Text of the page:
When an individual’s kidney function fails due to conditions such as hypertension, diabetes, or other illnesses, dialysis treatments or a kidney transplant may be necessary to sustain life. Similar to the function of kidneys, hemodialysis is a procedure that cleans the blood of toxins and removes excess fluid from patients with kidney failure. Our vascular surgeons have extensive experience providing access for patients who need dialysis treatment.
The three points of access for dialysis are through a catheter, through an arteriovenous (AV) graft, or an arteriovenous (AV) fistula. A catheter is inserted into a large vein in either the neck or under the collar bone. It is usually a short term option because it can easily get infected.
Arteriovenous (AV) Graft
An arteriovenous (AV) graft is created by connecting a vein to an artery using a soft plastic tube. After the graft has healed, hemodialysis is performed by placing two needles in the graft. Grafts tend to need attention and upkeep. Taking good care of your access may limit problems.
Arteriovenous (AV) Fistula for Hemodialysis
A fistula used for hemodialysis is a direct connection of an artery to a vein. This is the preferred type of access (known as the gold standard) because once the fistula matures and gets bigger and stronger it can be used for dialysis for years with minimal risk of infection. However, not all patients are good candidates for this type of access. After the fistula is created by your surgeon, it can take weeks to months before the fistula matures and is ready to be used for hemodialysis. People with kidney disease can do exercise, including squeezing a rubber ball, to strengthen the fistula before use.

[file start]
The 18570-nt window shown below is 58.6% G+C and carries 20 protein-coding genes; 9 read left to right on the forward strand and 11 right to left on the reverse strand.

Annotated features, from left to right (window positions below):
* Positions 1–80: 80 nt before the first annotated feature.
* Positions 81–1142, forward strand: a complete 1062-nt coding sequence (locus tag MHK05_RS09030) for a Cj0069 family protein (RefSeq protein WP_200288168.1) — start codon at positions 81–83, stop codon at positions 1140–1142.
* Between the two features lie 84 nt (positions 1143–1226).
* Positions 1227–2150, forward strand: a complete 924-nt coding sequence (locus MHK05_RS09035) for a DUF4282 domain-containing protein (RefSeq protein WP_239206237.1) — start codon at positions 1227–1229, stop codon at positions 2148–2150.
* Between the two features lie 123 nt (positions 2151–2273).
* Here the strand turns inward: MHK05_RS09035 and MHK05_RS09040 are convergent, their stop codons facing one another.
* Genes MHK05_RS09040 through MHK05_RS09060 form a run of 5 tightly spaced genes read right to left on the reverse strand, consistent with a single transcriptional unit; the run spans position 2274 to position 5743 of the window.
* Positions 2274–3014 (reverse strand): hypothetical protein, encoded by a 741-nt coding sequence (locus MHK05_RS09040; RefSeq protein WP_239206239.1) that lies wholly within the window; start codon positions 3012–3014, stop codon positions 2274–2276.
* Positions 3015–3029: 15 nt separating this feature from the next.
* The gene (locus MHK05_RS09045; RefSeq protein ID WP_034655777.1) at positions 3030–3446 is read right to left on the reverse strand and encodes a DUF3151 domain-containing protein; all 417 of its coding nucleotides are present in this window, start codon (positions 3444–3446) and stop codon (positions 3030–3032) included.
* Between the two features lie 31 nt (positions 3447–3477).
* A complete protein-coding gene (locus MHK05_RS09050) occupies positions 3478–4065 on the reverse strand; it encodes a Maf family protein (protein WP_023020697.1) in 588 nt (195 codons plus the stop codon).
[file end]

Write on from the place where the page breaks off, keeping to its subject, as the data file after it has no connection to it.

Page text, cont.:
The surgeons in our vascular surgery division are experts in dialysis access – tailoring the type of access to each patient’s physical condition, anatomy, and lifestyle. Once the appropriate access for dialysis is established, our vascular surgeons closely monitor and maintain these grafts and fistulae to insure that they are functioning properly. In some cases, maintaining the access requires the use of clot-dissolving medication, stenting, or ballooning of the arteries or veins.
Division of Vascular Surgery
5 East 98th Street, 3rd Floor
New York, NY 10029